Last year I visited a lovely lady who’s the niece of Jessie Knight; my Great Grandmother’s (Kitty Barratt nee Crampton) best friend. It was amazing chatting with someone so closely related to Jessie and who (through the connection) knew of my Great Grandmother.
We ended up looking through some of her family photos and I showed her the ones that I have; sent to Kitty from Jessie throughout the years.
As I’m sure you can imagine, while I was there I couldn’t resist asking her about Thomas Crampton and Matilda Maria Hurst. Did she know Tilly’s tragic story? Did she ever hear about the little boy that went missing? Does she remember anyone talking about it?
To be honest, I wasn’t expecting much. I’ve asked many different descendants and distant cousins the same sort of questions over the years and I’d say almost everyone has responded in the negative. Mental illnesses were never discussed and families often kept their mouths shut and their secrets sealed. My family was no exception. Remarkably, Jessie’s niece didn’t have any extra details but made one amazing statement (which I’ve paraphrased).
She recalled her mother (Jessie’s sister) talking about poor Mr Barratt. His wife had been sent to the asylum and had been there for many years but because she wasn’t deceased he was still legally married to her and thus couldn’t remarry. She found this fact to be terribly unfair.
While the name is incorrect (Barratt – most likely stemming from Kitty’s married name) and should be Crampton, there was no doubt that the story related to my family. I could hardly believe it. I finally had a small fragment of oral history! And from a family who wasn’t even related!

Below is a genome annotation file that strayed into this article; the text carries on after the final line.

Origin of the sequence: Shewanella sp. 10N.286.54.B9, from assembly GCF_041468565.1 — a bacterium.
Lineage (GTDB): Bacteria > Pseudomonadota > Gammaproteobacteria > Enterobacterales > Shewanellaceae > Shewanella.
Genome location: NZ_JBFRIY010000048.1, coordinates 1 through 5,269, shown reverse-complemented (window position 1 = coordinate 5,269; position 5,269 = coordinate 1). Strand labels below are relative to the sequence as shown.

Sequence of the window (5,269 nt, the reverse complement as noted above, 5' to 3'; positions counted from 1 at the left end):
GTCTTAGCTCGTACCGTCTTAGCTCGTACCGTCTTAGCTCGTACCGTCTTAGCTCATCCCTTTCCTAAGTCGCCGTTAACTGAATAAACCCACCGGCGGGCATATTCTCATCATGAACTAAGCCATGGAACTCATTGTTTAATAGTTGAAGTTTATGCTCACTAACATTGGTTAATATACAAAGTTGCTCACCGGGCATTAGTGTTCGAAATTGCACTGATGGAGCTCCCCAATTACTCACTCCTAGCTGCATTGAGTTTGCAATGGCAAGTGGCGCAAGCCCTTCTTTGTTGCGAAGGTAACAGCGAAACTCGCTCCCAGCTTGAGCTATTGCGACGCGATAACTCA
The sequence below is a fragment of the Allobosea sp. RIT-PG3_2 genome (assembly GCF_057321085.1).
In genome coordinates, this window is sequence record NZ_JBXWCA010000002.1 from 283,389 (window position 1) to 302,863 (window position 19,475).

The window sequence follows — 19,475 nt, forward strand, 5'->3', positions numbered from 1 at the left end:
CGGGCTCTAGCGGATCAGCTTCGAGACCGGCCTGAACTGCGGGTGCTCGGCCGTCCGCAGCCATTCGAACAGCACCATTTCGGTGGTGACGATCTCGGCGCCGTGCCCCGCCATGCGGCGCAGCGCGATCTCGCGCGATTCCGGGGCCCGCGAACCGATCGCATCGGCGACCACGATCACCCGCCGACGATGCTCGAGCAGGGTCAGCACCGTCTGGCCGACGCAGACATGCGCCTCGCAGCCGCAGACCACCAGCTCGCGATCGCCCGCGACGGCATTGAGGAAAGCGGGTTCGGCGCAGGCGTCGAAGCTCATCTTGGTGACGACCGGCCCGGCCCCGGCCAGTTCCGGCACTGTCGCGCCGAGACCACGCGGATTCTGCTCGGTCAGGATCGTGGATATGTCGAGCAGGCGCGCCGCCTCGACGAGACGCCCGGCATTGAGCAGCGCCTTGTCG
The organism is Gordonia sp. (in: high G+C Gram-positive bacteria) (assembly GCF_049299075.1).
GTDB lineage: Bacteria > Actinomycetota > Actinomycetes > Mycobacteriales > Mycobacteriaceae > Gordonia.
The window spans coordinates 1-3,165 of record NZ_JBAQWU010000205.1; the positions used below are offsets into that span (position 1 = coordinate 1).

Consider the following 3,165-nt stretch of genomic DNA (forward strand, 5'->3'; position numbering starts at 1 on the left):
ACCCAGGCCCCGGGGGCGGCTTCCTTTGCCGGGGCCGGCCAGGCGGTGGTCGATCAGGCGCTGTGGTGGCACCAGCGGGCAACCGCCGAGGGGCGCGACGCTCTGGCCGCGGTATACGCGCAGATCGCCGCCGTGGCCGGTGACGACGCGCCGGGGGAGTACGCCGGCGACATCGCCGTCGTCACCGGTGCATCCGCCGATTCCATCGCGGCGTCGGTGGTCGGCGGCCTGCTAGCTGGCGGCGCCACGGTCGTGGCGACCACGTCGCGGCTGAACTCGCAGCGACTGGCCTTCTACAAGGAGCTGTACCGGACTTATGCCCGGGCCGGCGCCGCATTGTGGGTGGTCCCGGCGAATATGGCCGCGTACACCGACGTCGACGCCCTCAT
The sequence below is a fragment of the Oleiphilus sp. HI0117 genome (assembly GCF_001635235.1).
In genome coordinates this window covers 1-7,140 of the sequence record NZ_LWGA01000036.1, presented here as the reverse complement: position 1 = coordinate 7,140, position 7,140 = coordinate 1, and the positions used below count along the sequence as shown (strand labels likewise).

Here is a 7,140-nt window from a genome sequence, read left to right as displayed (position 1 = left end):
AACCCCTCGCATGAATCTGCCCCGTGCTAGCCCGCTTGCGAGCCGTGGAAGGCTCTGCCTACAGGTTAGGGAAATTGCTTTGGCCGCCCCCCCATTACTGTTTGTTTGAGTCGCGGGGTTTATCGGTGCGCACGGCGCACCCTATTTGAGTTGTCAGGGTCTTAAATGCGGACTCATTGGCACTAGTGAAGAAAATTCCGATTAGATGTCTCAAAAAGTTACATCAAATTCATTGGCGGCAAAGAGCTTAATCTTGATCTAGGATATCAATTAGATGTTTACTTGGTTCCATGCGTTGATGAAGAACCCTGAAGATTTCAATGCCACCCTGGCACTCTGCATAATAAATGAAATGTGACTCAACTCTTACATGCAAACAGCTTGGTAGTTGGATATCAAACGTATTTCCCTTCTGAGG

Feeling on top of the world, we ended the visit with general chatter and tea and scones and then said our goodbyes. I provided Jessie’s niece with my contact details in case she ever needed to phone me but I wasn’t sure if I’d hear from her again.
About a month ago I received an unexpected phone call. It was Jessie’s niece. She’d been going through her family photos (a huge task) and had come across a photo of Jessie and Kitty together. As Jessie didn’t have any children and she didn’t think her family would want the photo, she thought of me and was ringing to ask if I’d like it. The answer was a no-brainer. I said that I’d love it.
A week later the photo arrived in the mail (it certainly made a nice change from what I normally receive – bills!) and I thought I’d share it on Finding Family. A new photo of Matilda Maria (Kitty) Crampton (right) with her friend, Jessie Knight, taken in approximately 1915. Incidentally, it’s also the first photo I’ve seen of them together.
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